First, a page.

A low-functioning thyroid, especially if you’re in your 30's or 40's, is something to pay attention to if your sexual drive feels off, Weiss says. He often encourages his clients to get a full panel of hormone and thyroid testing if they are concerned about sexual drive.
"If that is the issue, oftentimes after a short while on thyroid medicine, you want sex," Weiss says. "Your adrenals and thyroid control how you feel energy and it can zap sex drive. You just don’t have the oomph to want to do it."
Similarly, if your testosterone is low, it can affect your energy and desire which can shift a person away from wanting sex.
9. Coping With Trauma
Another very real possibility for low sex drive is the reactivation of a sexual trauma memory. This is a very normal reaction, and nothing to be ashamed about.
"If you have sexual pain [emotionally], you’re not motivated to engage if you haven’t dealt with it," Weiss says. "Sometimes there is a trigger, like a movie or a situation, or anything that would create a PTSD scenario could also create those feelings."
Because you are trying to process the trauma, this takes a lot of emotional energy, Weiss says. It is important to see a specialist and get support from someone who can help you to cope with these emotional struggles.
10. Fear Of Intimacy
Because sex is indeed a very intimate act, if a person fears intimacy and that kind of a connection with another person, this can make it hard to want sex.
Weiss says that if a person doesn't feel safe, someone will shut down sexually because they are fearing the closeness.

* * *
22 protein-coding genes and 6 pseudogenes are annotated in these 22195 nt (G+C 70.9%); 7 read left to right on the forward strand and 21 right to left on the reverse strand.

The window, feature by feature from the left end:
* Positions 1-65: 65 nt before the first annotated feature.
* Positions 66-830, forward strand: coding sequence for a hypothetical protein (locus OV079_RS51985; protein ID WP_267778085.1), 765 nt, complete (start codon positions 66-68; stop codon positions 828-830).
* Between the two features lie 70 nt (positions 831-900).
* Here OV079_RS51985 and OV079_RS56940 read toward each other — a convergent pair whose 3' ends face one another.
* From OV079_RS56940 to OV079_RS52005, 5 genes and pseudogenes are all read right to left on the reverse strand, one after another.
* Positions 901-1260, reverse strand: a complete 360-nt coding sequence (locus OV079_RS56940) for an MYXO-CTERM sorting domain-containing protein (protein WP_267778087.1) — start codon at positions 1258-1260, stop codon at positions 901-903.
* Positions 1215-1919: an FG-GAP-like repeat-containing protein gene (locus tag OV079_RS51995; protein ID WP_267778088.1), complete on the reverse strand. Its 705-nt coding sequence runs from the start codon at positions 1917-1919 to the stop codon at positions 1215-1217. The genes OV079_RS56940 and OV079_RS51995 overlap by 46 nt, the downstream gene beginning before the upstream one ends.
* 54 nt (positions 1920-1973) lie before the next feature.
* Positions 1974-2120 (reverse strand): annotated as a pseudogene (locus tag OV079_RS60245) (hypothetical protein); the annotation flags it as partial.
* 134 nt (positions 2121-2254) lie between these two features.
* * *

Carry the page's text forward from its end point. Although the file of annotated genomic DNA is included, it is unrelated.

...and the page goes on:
"It's essentially a way of saying I don’t want to be intimate with you, I want to create distance," Weiss says. This can be really complicated and nuanced emotionally and can happen to anyone. The intimacy of sexuality can simply be too much.
Weiss recommends doing research, reading, and getting support from professionals if intimacy is something that you struggle with.
Maybe not so surprisingly, but going way hard on the exercise is another thing that can really impact your levels of energy, Weiss says. So if your body is getting used to the max doing cardio and weightlifting, it's going to kick into gear to use your energy to recover.
On a basic level, your food is going to producing energy towards all that movement, Weiss says. On the other hand, when you aren't exercising as much, your sex drive might increase because you're in need of an outlet.
12. Mental Health Conditions
"Certain mental health conditions are often overlooked as factors in declining libido," Scott-Hudson says.
Mental illnesses such as anxiety, bipolar disorders, OCD (obsessive-compulsive disorder), PTSD (post traumatic stress disorder), Body Dysmorphic Disorder, Anorexia Nervosa, Bulimia, or PMDD (Pre Menstrual Dysphoric Disorder ) can all impact your sex drive, both treated and untreated, Scott-Hudson says.
If you are concerned about your mental health, reach out to get professional support. And if you know that a condition you're coping with is impacting your sex life, know that you are not alone, and there are ways to work through your situations.
All in all, your levels of desire are bound to shift throughout your life. That is totally OK! Keeping in tune with your body and mind in your own unique way will always be the foundation for connecting with your sexuality.